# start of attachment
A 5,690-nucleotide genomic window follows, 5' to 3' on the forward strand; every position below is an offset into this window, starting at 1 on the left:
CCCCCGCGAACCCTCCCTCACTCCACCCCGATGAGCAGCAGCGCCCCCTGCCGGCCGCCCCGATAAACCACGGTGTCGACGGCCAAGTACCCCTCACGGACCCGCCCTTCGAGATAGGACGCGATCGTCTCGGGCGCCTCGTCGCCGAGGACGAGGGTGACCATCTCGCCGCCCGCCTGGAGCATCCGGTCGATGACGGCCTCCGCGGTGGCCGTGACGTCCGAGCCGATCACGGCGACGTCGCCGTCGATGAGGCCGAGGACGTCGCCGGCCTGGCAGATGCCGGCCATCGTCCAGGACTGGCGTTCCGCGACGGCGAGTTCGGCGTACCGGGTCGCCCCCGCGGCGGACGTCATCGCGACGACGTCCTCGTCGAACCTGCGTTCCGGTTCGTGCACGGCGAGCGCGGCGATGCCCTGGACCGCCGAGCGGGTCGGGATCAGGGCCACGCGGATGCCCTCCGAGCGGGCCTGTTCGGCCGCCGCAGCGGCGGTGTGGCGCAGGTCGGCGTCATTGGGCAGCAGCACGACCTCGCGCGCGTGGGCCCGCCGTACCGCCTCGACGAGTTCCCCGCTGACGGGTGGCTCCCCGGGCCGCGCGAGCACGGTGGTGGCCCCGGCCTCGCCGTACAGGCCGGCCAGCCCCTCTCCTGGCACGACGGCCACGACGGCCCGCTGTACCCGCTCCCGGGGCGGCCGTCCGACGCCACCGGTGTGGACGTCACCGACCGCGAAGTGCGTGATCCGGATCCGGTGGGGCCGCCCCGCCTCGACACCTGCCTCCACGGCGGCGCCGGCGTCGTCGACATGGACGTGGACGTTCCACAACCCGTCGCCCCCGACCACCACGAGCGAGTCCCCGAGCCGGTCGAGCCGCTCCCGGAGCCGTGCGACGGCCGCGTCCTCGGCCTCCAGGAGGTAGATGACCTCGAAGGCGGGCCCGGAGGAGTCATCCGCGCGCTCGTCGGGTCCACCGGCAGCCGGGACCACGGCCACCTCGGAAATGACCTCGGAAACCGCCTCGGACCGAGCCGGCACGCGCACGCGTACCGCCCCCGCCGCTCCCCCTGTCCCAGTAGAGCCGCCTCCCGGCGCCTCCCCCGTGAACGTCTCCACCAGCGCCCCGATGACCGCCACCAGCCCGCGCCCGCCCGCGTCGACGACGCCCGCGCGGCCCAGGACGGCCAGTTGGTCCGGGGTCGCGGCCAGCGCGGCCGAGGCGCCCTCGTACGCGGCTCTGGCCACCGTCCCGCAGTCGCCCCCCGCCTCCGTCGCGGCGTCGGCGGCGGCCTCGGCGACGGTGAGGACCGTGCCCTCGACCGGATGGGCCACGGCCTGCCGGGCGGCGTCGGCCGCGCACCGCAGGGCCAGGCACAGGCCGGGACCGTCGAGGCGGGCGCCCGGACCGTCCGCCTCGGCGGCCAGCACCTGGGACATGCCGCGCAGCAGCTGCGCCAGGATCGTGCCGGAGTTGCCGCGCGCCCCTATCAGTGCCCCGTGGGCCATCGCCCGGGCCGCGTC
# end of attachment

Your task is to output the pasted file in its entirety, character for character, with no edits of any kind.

A 5,690-nucleotide genomic window follows, 5' to 3' on the forward strand; every position below is an offset into this window, starting at 1 on the left:
CCCCCGCGAACCCTCCCTCACTCCACCCCGATGAGCAGCAGCGCCCCCTGCCGGCCGCCCCGATAAACCACGGTGTCGACGGCCAAGTACCCCTCACGGACCCGCCCTTCGAGATAGGACGCGATCGTCTCGGGCGCCTCGTCGCCGAGGACGAGGGTGACCATCTCGCCGCCCGCCTGGAGCATCCGGTCGATGACGGCCTCCGCGGTGGCCGTGACGTCCGAGCCGATCACGGCGACGTCGCCGTCGATGAGGCCGAGGACGTCGCCGGCCTGGCAGATGCCGGCCATCGTCCAGGACTGGCGTTCCGCGACGGCGAGTTCGGCGTACCGGGTCGCCCCCGCGGCGGACGTCATCGCGACGACGTCCTCGTCGAACCTGCGTTCCGGTTCGTGCACGGCGAGCGCGGCGATGCCCTGGACCGCCGAGCGGGTCGGGATCAGGGCCACGCGGATGCCCTCCGAGCGGGCCTGTTCGGCCGCCGCAGCGGCGGTGTGGCGCAGGTCGGCGTCATTGGGCAGCAGCACGACCTCGCGCGCGTGGGCCCGCCGTACCGCCTCGACGAGTTCCCCGCTGACGGGTGGCTCCCCGGGCCGCGCGAGCACGGTGGTGGCCCCGGCCTCGCCGTACAGGCCGGCCAGCCCCTCTCCTGGCACGACGGCCACGACGGCCCGCTGTACCCGCTCCCGGGGCGGCCGTCCGACGCCACCGGTGTGGACGTCACCGACCGCGAAGTGCGTGATCCGGATCCGGTGGGGCCGCCCCGCCTCGACACCTGCCTCCACGGCGGCGCCGGCGTCGTCGACATGGACGTGGACGTTCCACAACCCGTCGCCCCCGACCACCACGAGCGAGTCCCCGAGCCGGTCGAGCCGCTCCCGGAGCCGTGCGACGGCCGCGTCCTCGGCCTCCAGGAGGTAGATGACCTCGAAGGCGGGCCCGGAGGAGTCATCCGCGCGCTCGTCGGGTCCACCGGCAGCCGGGACCACGGCCACCTCGGAAATGACCTCGGAAACCGCCTCGGACCGAGCCGGCACGCGCACGCGTACCGCCCCCGCCGCTCCCCCTGTCCCAGTAGAGCCGCCTCCCGGCGCCTCCCCCGTGAACGTCTCCACCAGCGCCCCGATGACCGCCACCAGCCCGCGCCCGCCCGCGTCGACGACGCCCGCGCGGCCCAGGACGGCCAGTTGGTCCGGGGTCGCGGCCAGCGCGGCCGAGGCGCCCTCGTACGCGGCTCTGGCCACCGTCCCGCAGTCGCCCCCCGCCTCCGTCGCGGCGTCGGCGGCGGCCTCGGCGACGGTGAGGACCGTGCCCTCGACCGGATGGGCCACGGCCTGCCGGGCGGCGTCGGCCGCGCACCGCAGGGCCAGGCACAGGCCGGGACCGTCGAGGCGGGCGCCCGGACCGTCCGCCTCGGCGGCCAGCACCTGGGACATGCCGCGCAGCAGCTGCGCCAGGATCGTGCCGGAGTTGCCGCGCGCCCCTATCAGTGCCCCGTGGGCCATCGCCCGGGCCGCGTC